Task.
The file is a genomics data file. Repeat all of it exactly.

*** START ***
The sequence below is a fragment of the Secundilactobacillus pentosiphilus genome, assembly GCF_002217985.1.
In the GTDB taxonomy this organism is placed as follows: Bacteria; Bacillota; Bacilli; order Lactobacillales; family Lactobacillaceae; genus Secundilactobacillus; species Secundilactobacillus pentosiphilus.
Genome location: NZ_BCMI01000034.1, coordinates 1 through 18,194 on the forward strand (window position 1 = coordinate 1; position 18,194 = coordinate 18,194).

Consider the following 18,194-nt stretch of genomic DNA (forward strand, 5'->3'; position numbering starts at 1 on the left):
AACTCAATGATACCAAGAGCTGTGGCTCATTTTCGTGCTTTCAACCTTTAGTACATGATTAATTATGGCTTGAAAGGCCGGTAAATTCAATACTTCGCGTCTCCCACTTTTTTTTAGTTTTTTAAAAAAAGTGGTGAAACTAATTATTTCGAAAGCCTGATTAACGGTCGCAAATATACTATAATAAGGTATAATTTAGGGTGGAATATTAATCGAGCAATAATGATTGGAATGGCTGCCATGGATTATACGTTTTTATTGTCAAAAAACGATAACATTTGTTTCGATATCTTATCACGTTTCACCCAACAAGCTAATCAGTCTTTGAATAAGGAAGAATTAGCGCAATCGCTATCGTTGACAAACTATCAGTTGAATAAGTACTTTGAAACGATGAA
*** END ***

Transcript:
The sequence below is a fragment of the Secundilactobacillus pentosiphilus genome, assembly GCF_002217985.1.
In the GTDB taxonomy this organism is placed as follows: Bacteria; Bacillota; Bacilli; order Lactobacillales; family Lactobacillaceae; genus Secundilactobacillus; species Secundilactobacillus pentosiphilus.
Genome location: NZ_BCMI01000034.1, coordinates 1 through 18,194 on the forward strand (window position 1 = coordinate 1; position 18,194 = coordinate 18,194).

Consider the following 18,194-nt stretch of genomic DNA (forward strand, 5'->3'; position numbering starts at 1 on the left):
AACTCAATGATACCAAGAGCTGTGGCTCATTTTCGTGCTTTCAACCTTTAGTACATGATTAATTATGGCTTGAAAGGCCGGTAAATTCAATACTTCGCGTCTCCCACTTTTTTTTAGTTTTTTAAAAAAAGTGGTGAAACTAATTATTTCGAAAGCCTGATTAACGGTCGCAAATATACTATAATAAGGTATAATTTAGGGTGGAATATTAATCGAGCAATAATGATTGGAATGGCTGCCATGGATTATACGTTTTTATTGTCAAAAAACGATAACATTTGTTTCGATATCTTATCACGTTTCACCCAACAAGCTAATCAGTCTTTGAATAAGGAAGAATTAGCGCAATCGCTATCGTTGACAAACTATCAGTTGAATAAGTACTTTGAAACGATGAA